Market Interpretations of Democracy

Paige Day
Mind Map by Paige Day, updated more than 1 year ago
Paige Day
Created by Paige Day over 6 years ago
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Joint Seminar in Philosophy and Law, Revision Mind Map for Market Interpretations of Democracy

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Market Interpretations of Democracy
  1. Concept 1 - Market Averse
    1. Rousseau: The social contract
      1. in the state of nature we need to overcome inconveniences and therefore form a social contract to set up government
      2. This conception is a positive conception of freedom: cannot be free if someone else has the power to tell you what to do.
        1. Friedman thinks this is sinister and moves towards a negative concept of freedom
        2. participation in politics as morally virtuous
          1. democracy must involve deliberation
            1. Modern conceptions have similar aspects
              1. there is a school of people who have revived the republican conception of liberty = freedom consists in the ability to take part in decisions that affect you but not from government interference in general. so more things dissolved and left to local government
                1. participation in politics is morally virtuous. democracy produces more active, thoughtful citizens
                  1. citizenship is a duty which attempts to make sure decision does not fall into the hands of small minority - an oligarchy
                    1. democracy requires deliberation. it needs social debates on the issues at hand.
                  2. Concept 2: Market Friendly
                    1. Utilitarian argument for democracy: Bentham and Mill
                      1. the assumption that humans are maximisers of utility
                        1. the preference for the commercial, class society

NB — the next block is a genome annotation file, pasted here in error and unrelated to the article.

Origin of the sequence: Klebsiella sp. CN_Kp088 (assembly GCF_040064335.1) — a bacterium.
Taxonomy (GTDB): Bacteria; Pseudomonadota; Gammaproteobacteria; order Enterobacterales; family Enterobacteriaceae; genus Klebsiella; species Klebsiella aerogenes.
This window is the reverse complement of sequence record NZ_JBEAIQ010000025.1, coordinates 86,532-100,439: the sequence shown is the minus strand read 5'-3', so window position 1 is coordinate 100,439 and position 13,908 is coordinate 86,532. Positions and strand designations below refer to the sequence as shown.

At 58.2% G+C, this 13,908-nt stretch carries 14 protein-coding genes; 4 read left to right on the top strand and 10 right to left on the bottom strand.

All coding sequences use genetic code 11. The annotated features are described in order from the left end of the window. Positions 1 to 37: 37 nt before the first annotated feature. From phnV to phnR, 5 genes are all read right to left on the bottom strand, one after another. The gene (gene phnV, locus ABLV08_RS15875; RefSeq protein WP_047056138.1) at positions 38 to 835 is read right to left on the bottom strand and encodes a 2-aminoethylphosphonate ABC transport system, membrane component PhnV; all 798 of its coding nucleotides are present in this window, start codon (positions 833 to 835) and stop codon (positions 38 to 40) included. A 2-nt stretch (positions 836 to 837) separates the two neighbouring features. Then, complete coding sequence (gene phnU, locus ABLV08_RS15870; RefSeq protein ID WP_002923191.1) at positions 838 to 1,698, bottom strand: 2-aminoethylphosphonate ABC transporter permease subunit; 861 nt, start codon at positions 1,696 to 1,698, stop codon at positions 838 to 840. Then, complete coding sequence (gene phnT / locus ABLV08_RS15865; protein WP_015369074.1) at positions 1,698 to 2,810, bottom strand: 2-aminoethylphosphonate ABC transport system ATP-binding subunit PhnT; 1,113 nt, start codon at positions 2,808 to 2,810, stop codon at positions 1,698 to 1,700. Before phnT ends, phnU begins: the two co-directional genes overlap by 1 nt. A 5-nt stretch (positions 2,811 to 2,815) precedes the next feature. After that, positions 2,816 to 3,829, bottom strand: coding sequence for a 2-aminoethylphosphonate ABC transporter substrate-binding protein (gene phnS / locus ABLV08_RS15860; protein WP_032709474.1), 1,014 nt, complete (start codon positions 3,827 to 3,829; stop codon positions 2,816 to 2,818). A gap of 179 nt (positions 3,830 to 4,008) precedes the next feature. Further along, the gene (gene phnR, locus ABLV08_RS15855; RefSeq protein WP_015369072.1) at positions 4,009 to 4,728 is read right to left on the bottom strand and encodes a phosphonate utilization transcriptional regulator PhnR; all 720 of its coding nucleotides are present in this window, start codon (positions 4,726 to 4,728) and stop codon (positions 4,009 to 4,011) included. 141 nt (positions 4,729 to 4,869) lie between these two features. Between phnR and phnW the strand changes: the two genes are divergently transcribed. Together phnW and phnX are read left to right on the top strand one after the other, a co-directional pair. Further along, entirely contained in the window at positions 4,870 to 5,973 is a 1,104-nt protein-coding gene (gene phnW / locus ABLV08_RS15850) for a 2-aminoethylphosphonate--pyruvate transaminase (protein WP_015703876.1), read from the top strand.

1. the argument for democracy
                            1. an argument to do with welfare not liberty
                              1. does not necessarily entail an equal right to every adult to participate in the political process
                          2. Joseph Schumpeter
                            1. a rejection of the general will
                              1. low view of citizens capabilites
                                1. citizens only understand things that concern themselves, not high politics
                                  1. ironic statement since he wrongly attributed the general will to the utilitarians not Rousseau.
                                  2. "the role of the people is to produce the government... the democratic method is that institutional arrangement for arriving at political decisions in which individuals acquire the power to decide by means of a competitve struggle for the people's vote."
                                    1. all votes concern the competence of the leadership.
                                      1. politics as a market
                                        1. attacks the idea of a general will because we all disagree
                                          1. highly inconvenient for every person to vote on every issue.
                                            1. it is more convenient for a committee appointed by the people to make these decisions
                                            2. voters themselves prove themselves bad and indeed corrupt judges of such issues and often they even prove themselves bad judges of their own long-run interests, for it is only the short-run promise that tells politically and only short run rationality that asserts itself affectively
                                            3. Down's Economic Analysis of democracy
                                              1. makes the assumption that members of government are rational seekers of wealth, power and prestige
                                                1. they sell votes in order to achieve this
                                                  1. significance?
                                                    1. on the assumption that there is perfect information and that the government action will be a perfect reflection of the preferences of voters.
                                                      1. on the realistic assumption that there is limited information.
                                                        1. implications of this assumption
                                                          1. some people are more important politically because they can influence more votes than they cast.